A few lines should be devoted to Nationalist relations with Russia and Japan, China's two closest neighbors. Relations with Russia have been broken off due to the fact that Russia engaged in a program of interference in China's domestic concerns. When Soviet Russia voluntarily relinquished treaty rights secured under the Tsarist régime and demonstrated her sympathy for the Nationalist cause, there arose naturally a bond of friendship between Nationalist China and Soviet Russia. Later, however, it was discovered that the Communists, directed from Moscow, were engaged in propaganda incompatible with the principles of the Kuomintang. This caused an expulsion of those Communists who had gained admission to the Kuomintang. Last December in the city of Canton there was an uprising of a small group of Communists who, taking advantage of the absence of the garrison, gained control of the city for three days, during which much suffering was caused to the population. Evidence was found which implicated the Russian Consulate in Canton. On account of this, Russian Consulates in Nationalist territory were closed and the activities of Russian state enterprises were restricted. But there is no reason why the rupture of relations need be indefinitely continued. So soon as Soviet Russia gives evidence that she will not meddle in the internal affairs of China, the Nationalist Government is ready to resume relations with its closest neighbor.

China's relations with Japan are at present of interest to the whole world. After the notorious Twenty-One Demands of 1915 and the award of Shantung to Japan, relations between the two countries were strained. Since 1922, however, as a result of the withdrawal of Japanese troops from Shantung after the agreement reached at Washington, matters improved. Furthermore, the Japanese Government of the day followed a policy of conciliation vis-à-vis China, and this was duly appreciated by the Chinese people.

In April, 1927, however, the Cabinet fell and Baron Tanaka, leader of the military group which favored the Twenty-One Demands of 1915, came into power as Prime Minister and Minister of Foreign Affairs. His assumption of office was marked by the announcement of the abandonment of his predecessor's policy and the inauguration of a "positive policy" toward China. Shortly afterwards, when the Nationalist forces marching on Peking entered the province of Shantung, he dispatched troops to Tsinan, its capital, on the excuse of protecting Japanese residents there. It was the official duty of the writer, as Minister of Foreign Affairs of the Nationalist Government, to protest against this infringement of China's sovereignty and to state that should any untoward consequences arise from this illegal and provocative act, the Japanese Government must shoulder the responsibility. The Japanese troops were later withdrawn without any serious incident.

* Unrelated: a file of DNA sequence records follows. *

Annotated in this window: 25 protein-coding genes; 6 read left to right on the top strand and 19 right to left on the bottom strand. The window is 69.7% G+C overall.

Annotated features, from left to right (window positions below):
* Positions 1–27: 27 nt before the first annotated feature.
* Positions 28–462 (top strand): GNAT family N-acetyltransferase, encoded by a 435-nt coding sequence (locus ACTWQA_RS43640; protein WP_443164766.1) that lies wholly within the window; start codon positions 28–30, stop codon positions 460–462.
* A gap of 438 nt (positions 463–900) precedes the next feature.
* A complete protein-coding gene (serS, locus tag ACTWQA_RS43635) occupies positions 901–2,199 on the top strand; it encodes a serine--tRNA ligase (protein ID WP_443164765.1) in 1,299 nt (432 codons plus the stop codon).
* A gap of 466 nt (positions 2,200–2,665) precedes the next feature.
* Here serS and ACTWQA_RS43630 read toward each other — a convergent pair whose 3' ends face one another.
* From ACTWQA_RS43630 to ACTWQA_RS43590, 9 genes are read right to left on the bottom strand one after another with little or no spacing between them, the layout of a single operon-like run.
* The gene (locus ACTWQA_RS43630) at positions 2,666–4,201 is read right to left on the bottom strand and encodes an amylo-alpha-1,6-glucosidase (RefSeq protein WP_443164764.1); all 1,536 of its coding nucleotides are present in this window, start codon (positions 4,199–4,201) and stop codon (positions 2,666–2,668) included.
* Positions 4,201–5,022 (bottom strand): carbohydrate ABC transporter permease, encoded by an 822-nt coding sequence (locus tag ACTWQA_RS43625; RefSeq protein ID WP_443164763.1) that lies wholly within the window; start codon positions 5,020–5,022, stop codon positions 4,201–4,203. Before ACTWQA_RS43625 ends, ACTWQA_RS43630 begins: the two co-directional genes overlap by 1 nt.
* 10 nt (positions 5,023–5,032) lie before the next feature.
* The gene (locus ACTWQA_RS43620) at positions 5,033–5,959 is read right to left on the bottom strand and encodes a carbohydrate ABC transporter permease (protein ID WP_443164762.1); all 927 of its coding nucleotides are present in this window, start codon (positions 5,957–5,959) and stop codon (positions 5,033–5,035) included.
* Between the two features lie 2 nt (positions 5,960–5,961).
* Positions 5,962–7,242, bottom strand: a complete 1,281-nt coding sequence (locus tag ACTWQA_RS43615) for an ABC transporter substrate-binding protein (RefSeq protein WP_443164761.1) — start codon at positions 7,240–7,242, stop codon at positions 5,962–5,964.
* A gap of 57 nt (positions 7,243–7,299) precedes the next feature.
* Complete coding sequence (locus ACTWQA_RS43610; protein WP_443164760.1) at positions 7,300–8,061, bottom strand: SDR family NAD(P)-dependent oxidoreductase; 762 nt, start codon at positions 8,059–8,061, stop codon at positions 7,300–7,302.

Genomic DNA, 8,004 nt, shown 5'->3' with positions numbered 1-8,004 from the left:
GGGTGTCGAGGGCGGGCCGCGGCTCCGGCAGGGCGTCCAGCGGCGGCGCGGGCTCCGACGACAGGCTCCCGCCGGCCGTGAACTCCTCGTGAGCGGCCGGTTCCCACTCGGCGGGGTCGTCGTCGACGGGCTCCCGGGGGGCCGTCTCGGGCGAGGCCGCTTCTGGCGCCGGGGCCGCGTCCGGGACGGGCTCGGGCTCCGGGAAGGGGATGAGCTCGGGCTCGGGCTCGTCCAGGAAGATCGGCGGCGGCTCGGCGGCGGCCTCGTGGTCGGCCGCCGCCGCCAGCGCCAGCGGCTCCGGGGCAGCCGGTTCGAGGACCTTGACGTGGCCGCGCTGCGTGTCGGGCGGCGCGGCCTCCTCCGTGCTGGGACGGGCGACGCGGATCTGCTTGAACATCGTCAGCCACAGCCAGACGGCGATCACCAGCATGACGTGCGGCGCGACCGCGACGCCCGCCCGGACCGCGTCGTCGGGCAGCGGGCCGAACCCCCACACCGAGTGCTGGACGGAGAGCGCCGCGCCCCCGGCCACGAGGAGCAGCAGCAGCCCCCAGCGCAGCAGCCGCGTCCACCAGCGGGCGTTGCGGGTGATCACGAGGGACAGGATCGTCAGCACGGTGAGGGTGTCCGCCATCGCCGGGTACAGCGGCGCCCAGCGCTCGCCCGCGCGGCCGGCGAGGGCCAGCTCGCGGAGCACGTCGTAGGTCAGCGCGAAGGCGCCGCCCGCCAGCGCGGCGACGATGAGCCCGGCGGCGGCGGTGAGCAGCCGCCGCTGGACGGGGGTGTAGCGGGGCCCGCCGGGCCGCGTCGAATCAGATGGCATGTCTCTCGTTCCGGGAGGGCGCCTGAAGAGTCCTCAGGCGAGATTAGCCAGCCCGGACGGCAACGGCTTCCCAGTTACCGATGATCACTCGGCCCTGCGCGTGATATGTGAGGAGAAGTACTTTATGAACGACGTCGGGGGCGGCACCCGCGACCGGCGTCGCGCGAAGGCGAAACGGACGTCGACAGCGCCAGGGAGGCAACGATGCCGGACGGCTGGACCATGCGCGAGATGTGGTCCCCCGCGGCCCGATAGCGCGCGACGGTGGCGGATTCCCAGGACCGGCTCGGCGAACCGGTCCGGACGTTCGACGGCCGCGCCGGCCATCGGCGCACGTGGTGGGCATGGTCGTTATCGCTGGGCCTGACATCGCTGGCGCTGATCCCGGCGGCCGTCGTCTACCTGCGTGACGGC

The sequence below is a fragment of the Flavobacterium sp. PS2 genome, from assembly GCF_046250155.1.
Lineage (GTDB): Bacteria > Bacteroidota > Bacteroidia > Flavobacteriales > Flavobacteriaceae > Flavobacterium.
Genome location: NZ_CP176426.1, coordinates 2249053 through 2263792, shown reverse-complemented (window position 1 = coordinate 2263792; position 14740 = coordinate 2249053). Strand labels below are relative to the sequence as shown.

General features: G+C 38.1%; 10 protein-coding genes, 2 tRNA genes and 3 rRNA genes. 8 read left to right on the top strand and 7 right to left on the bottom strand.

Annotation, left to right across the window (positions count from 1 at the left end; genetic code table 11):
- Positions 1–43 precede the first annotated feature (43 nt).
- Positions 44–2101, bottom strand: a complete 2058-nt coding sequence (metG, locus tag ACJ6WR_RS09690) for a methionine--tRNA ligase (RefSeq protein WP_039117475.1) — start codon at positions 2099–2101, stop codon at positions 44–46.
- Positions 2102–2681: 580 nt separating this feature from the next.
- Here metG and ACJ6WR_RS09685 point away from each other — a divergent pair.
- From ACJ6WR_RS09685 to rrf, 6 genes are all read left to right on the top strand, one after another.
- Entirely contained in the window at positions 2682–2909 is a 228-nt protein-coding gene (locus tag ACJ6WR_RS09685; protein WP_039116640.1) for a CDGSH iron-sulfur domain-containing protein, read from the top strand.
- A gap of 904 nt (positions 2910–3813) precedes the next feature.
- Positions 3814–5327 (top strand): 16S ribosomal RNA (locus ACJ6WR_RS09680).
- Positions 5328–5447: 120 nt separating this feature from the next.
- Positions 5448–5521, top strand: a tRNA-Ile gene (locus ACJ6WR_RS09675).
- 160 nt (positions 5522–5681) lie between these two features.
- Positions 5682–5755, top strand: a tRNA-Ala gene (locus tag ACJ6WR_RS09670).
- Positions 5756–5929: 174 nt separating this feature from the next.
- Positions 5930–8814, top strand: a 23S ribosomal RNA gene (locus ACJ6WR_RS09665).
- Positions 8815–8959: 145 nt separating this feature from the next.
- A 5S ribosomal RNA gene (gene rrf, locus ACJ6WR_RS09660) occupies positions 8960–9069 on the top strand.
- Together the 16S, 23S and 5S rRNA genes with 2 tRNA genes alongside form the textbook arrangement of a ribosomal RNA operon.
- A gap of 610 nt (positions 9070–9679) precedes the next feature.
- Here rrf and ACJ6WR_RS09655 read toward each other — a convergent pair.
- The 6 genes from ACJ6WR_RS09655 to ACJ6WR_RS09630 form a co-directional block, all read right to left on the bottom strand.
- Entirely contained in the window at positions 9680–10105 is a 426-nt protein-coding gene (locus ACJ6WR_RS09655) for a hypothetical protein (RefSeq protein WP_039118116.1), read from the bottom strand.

This year, when Nationalist forces again approached Shantung in their effort to gain control of Peking and unite the country, the Japanese Government repeated its maneuver, and a similar protest was addressed to the Japanese Government. The very event for which warning was given last year took place. The Tsinan clash between Nationalist and Japanese troops is too recent to need narration. Regardless, for the moment, of the controversial questions of the immediate responsibility for the incident, for "war guilt" and "war atrocities," the fact remains that the Japanese and Chinese soldiers clashed on Chinese territory. If we were to admit the right of any Power to send troops to protect its nationals anywhere they may happen to be in China, then China would soon be overrun by alien armies and the independence and territorial sovereignty of China would become a mere farce. If Japan, on the plea of protecting a thousand or so nationals (mostly small shopkeepers who if apprehensive of danger can easily be evacuated) residing 260 miles inland, can send two to three thousand troops there regardless of China's rights, what is there to prevent another Power from sending twenty thousand troops a thousand miles into the interior to "afford protection" to half a dozen of its nationals?

But the crux of Sino-Japanese relations is to be found in Japan's pretentions in Manchuria. Japan has economic interests in Manchuria. She has need of Manchuria's resources and raw materials. But from that it is a far cry to a virtual assumption of a protectorate over the three provinces. The recent announcement that Chinese troops, whether northern or southern, are not to be admitted to Manchuria, coupled with the fact that Japanese troops are being dispatched there in increasing numbers -- all this, be it remembered, in admittedly Chinese territory -- is, to say the least, startling.

If Shantung and Manchuria are not to become the Alsace-Lorraine of Asia, a solution of the problem must be found. If relations between China and Japan are not adjusted to their mutual satisfaction, the peace of the world is not secure. If Japan's problem is economic, the solution should be economic, without importing into it political considerations. May not future statesmanship find an answer to these vexed questions along economic lines?

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  • C. C. WU, formerly Minister for Foreign Affairs of the Nationalist Government of China